Scotland chose to remain part of the United Kingdom in a historic referendum on 18 September, with an estimated 55.3 per cent voting to stay in the Union, as opposed to 44.7 per cent for independence.
The Herald highlights a record-breaking voter turnout of 84.5 per cent, noting "the previous highest turnout in any UK election was 83.9 [per cent] in the 1950 general election." For columnist Andrew McKie, the participation rate itself is a victory for Scotland —
The result is decisive enough to preclude any return to the issue for a generation - with one proviso. There must be the delivery of further powers to Holyrood [the Scottish parliament]. [...] Scotland can be proud of having conducted a debate which has, for the most part, eschewed party politics, genuinely engaged in issues and mobilised people who have never taken part in political life before.
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The Scotsman, which called to stay in the union, says the referundum proves that "in the right circumstances, politics can enthuse and energise". The daily says the biggest lesson in improving democratic engagement was including 16- and 17-year-olds in the vote —
What was clear [...] was the energy and enthusiasm with which this group grabbed the opportunity to be part of the national conversation, with schools reporting keen interest across all ability groups. And all, of course, watched by younger pupils in each school, hopefully inculcating in them an appetite for when they too could be trusted with such important matters of state. [...] It was always a mockery that people in this age group could work, pay taxes, marry, divorce and join the army, but could not participate in the country’s decision-making. It is time now for the same franchise to be extended to other elections too.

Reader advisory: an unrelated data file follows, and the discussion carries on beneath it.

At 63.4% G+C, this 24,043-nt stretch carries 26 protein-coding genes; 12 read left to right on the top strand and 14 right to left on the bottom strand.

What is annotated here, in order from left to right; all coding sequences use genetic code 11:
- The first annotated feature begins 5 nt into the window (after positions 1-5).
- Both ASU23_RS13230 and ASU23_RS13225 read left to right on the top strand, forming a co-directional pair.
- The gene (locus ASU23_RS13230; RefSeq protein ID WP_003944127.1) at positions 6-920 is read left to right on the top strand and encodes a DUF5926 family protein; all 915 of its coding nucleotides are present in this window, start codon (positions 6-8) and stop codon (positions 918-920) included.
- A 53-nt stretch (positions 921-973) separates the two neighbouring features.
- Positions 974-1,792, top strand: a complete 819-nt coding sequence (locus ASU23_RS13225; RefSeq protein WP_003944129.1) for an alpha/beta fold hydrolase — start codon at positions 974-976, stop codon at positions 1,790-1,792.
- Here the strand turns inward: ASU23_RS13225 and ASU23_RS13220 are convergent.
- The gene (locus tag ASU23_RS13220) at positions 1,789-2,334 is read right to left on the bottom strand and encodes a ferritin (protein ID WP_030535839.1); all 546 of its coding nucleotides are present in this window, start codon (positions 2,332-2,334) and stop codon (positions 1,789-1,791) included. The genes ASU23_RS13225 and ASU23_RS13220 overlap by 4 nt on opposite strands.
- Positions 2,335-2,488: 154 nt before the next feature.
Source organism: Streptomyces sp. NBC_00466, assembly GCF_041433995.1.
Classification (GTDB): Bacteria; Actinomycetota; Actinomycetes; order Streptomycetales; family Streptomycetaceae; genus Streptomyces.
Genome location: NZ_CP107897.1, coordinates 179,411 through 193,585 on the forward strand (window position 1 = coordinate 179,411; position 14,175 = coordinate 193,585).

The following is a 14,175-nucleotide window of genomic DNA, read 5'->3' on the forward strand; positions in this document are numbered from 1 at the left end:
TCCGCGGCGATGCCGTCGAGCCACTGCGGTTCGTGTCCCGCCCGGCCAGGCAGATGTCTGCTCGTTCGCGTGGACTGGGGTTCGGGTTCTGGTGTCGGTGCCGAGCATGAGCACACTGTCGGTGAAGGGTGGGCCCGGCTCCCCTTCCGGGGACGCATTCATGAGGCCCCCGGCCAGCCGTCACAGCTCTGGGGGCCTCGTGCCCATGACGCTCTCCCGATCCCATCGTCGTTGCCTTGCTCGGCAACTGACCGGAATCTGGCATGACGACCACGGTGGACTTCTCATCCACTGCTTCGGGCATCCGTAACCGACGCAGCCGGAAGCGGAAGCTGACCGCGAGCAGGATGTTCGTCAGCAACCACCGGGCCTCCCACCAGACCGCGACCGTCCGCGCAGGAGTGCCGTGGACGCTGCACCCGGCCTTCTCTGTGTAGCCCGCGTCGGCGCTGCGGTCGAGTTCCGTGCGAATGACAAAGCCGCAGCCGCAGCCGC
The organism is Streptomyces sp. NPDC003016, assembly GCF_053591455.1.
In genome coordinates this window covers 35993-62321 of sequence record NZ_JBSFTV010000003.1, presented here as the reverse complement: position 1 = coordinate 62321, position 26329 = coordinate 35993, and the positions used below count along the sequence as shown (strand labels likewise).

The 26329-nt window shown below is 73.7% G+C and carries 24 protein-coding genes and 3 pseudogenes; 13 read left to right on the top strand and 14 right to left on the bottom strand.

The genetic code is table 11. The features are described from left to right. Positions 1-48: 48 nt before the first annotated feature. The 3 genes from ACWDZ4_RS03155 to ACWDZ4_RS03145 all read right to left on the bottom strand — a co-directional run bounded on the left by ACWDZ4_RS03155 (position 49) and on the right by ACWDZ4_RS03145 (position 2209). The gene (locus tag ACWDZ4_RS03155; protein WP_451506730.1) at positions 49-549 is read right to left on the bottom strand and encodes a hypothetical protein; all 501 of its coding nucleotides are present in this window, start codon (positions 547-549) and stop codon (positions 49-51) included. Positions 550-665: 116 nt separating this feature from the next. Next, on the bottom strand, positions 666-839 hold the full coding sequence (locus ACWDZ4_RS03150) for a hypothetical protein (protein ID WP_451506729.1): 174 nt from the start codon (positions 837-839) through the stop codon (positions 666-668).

Political digest The New Statesman writes that Scottish National Party leader Alex Salmond conceded defeat by saying Scotland had not decided to become independent "at this stage" —
a barely disguised reference to the "neverendum" that the Unionists fear. After a closer result than most predicted two years ago, Salmond signalled that he believes there is potential for a second vote in the near future.
To the south, British prime minister David Cameron said the vote settled the debate "perhaps for a lifetime", notes The Times. For the daily, the next steps are "major constitutional changes" for the entire union —
The prime minister said he would ensure that a pledge to devolve tax, welfare and borrowing powers would be delivered in full, with proposals drawn up by November. [...] He also said however that the upheaval would have to include handing the English greater power over their laws too [...] at the same pace as devolution to Scotland.
For unionists in England, the victory of the No vote means acknowledging that such concessions must be made. "Thank God my country is still intact", writes author Daniel Hannan in conservative British paper The Daily Telegraph, adding greater powers for Scotland are inevitable —
It’s not just that all the main parties have promised it; it’s that there is no other way to unite the two sides. Home Rule for Scotland will then have implications for the other three parts of the country, forcing massive devolution all round.
The result also stirred reactions Catalonia, whose own aspirations to independence made for a closely followed referendum. For Enric Hernández, director of Barcelona daily El Periódico —
The nightmare of a domino effect in Catalonia, Flanders, Corsica and Padania makes for sleepless nights for a number of chancelleries. The Scottish mirror reflects Catalan independence, but also its opposite. The fears spread across Europe by this referendum reinforce nation states against other attempts at secession.
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